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Thursday, March 23, 2023


Breakthrough In Blood Revitalization Could ‘Delay Aging’ According To Columbia University Researchers

Researchers at Columbia University’s Irving Medical Center revealed a potentially game-changing finding when it comes to aging.

By blocking the deterioration of blood stem cells within bone marrow with an anti-inflammatory drug, researchers “remarkably returned the blood stem cells to a younger, healthier state” in experimental mice, according to a press release.

According to the research team, which operated under Emmanuelle Passegué, the director of the Columbia Stem Cell Initiative, “rejuvenating an older person’s blood may now be within reach.

The researchers said that “blood stem cells live in a niche,” and that “detailed investigation of the bone marrow milieu” revealed that when they age, they are subject to deterioration and are “overwhelmed with inflammation.”

“An aging blood system, because it’s a vector for a lot of proteins, cytokines, and cells, has a lot of bad consequences for the organism,” reads the release. “A 70-year-old with a 40-year-old blood system could have a longer healthspan, if not a longer lifespan.

“We know that bone tissue begins to degrade when people are in their 50s. What happens in middle age? Why does the niche fail first?” Passegué wrote in the press release.

“Only by having a deep molecular understanding will it be possible to identify approaches that can truly delay aging.”

According to graduate student Carl Mitchell, who discovered that the anti-inflammatory drug anakinra (Kineret) – used to treat rheumatoid arthritis, reverses some of the effects of aging on the hematopoietic system.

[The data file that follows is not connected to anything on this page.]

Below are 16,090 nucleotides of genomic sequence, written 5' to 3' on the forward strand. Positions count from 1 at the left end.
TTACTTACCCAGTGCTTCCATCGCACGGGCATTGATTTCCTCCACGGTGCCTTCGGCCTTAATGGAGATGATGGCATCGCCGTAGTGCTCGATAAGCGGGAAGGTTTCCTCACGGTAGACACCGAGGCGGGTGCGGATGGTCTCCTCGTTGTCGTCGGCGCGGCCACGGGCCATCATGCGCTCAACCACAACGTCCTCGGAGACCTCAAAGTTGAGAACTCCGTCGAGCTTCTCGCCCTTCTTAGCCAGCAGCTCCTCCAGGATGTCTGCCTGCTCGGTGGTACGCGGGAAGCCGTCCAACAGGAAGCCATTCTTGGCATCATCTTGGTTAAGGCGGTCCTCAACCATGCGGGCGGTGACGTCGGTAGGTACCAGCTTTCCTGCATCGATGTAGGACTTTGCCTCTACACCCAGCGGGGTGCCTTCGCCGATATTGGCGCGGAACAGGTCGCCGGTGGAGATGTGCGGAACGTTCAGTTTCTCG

“These results indicate that such strategies hold promise for maintaining healthier blood production in the elderly,” said Mitchell.

The team found this drug after examining the stem cells which are responsible for creating all the blood in a person’s body. They also analyzed the niches where these special cells reside within bone marrow — the center of a person’s bones.

As a person ages, the hematopoietic stem cells start to change as well. They start producing fewer and fewer red blood cells and immune cells. This can lead to blood conditions like anemia as well as a weakening immune system. These aging blood cells also have more trouble maintaining their genetic structure, which can result in the onset of blood cancer.

Previous attempts at rejuvenating the blood system — through exercise, diet, and even young blood transfusions — all failed in experiments with mice. That’s when Passegué’s team started looking at the bone marrow itself. -StudyFinds

And once again, inflammation is the enemy.

This post was originally published on this site

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